By Rachel Puryear
Givers are known for giving, and they generally do so because it makes them feel good. However, they do not like being taken advantage of, any more than anyone else does.
There is a big difference between giving, versus being taken from. Giving is something the giver freely chooses to do, and on their own terms. Takers take advantage of others, and on the taker’s terms.
Some takers might be attracted to givers, figuring that a giver will keep limitlessly providing the taker with whatever the taker wants. Unfortunately, this sometimes works for at least a while – as not all givers are good at asserting their own interests adequately, and many like to please at the expense of their own personal needs and interests. So in such instances, a one-sided relationship forms.
But eventually, the giver will get tired of the lack of reciprocity, and of constantly being drained – financially, emotionally, physically, and in all other ways. And the giver will usually, and hopefully, move on.
So what gives, the taker might ask (no pun intended)? If the giver likes giving so much, then why would they not stay for long in a relationship where they are expected to give constantly, and have so much demanded of them?
The difference is, there is a totally different feel to having something unwillingly taken from you on someone else’s terms, and where the taker does not also give back; versus freely giving on the giver’s terms, and where the giver also gets something valuable out of it, or at least knows that there is a willingness to give back.
Therefore, because someone is a giver, does not mean that they will be satisfied in a relationship with a taker. And ultimately, the giver will usually become quite miserable with the taker. The giver may endure it for a while – perhaps because they have not yet practiced setting enough boundaries, or because they want to believe that they can help the taker. But eventually, the giver will burn out and acknowledge that they are being used, and they will leave.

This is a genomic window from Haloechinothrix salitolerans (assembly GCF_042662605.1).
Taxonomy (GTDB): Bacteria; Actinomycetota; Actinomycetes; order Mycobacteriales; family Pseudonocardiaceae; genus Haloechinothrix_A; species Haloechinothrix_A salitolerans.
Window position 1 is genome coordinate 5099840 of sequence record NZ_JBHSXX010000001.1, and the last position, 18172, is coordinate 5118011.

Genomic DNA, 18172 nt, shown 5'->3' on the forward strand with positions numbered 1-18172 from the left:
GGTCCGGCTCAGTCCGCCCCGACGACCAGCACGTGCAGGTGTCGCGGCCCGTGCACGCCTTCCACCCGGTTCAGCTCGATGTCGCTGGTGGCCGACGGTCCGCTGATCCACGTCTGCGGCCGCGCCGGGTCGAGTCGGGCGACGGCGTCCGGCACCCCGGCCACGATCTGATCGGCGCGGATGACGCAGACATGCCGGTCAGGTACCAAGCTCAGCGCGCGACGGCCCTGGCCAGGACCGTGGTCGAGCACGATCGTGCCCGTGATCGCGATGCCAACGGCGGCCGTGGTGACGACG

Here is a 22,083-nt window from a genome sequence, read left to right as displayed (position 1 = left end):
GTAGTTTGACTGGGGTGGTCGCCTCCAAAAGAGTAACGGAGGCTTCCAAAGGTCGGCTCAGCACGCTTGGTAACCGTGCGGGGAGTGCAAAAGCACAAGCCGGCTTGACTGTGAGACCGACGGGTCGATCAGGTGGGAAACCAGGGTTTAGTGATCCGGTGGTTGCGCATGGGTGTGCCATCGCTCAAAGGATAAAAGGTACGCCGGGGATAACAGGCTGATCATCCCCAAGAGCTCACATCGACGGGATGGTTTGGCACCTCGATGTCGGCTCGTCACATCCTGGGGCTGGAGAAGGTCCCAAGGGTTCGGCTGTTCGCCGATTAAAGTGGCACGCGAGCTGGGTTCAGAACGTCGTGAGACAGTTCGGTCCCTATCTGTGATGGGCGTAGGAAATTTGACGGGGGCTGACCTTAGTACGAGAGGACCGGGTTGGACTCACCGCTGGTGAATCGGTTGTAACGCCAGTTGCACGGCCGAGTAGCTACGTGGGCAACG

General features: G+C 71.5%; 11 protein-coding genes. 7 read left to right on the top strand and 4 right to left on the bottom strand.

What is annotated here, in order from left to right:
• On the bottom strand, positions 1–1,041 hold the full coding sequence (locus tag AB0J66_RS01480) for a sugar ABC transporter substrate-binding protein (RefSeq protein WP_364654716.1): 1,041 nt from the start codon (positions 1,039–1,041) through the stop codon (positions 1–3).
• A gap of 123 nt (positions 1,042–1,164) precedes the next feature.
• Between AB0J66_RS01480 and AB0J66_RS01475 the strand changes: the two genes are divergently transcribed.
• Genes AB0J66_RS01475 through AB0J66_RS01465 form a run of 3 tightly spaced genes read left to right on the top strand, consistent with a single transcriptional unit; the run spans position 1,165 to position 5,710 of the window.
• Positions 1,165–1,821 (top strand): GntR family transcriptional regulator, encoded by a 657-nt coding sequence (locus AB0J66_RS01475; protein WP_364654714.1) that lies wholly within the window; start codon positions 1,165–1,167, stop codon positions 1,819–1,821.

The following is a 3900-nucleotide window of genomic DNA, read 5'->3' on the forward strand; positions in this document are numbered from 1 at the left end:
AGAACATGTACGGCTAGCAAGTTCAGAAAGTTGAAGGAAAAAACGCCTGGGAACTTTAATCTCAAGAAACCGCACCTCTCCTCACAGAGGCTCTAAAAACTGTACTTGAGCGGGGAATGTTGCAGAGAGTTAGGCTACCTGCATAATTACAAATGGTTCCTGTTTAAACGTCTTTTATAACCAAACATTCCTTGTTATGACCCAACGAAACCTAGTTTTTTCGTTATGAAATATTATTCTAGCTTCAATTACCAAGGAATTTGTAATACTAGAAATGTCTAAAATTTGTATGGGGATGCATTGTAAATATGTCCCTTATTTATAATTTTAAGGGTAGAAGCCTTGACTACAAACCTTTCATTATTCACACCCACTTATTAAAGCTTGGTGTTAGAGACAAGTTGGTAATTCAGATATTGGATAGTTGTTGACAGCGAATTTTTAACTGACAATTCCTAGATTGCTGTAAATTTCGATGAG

If you truly want to impress and take good care of a giver, then do something for them that they may very well not be used to – be a giver to them. No, this doesn’t mean you have to become their servant, which they probably would not go for anyway. But little things count a lot. Do little favors for them here and there, just to let them know that they are appreciated. Pay attention to them. Show them affection, genuine compliments, let them know how you feel about them. It doesn’t necessarily have to cost you anything.
If you truly have a giver with you, and you also reciprocate their giving nature, it will be something amazing. This relationship will be more than the sum of its parts – and more than either of you could create alone. Givers are people who are truly worth your investment of time, effort, and emotional energy.
Thanks for reading and sharing, dear readers. xoxo
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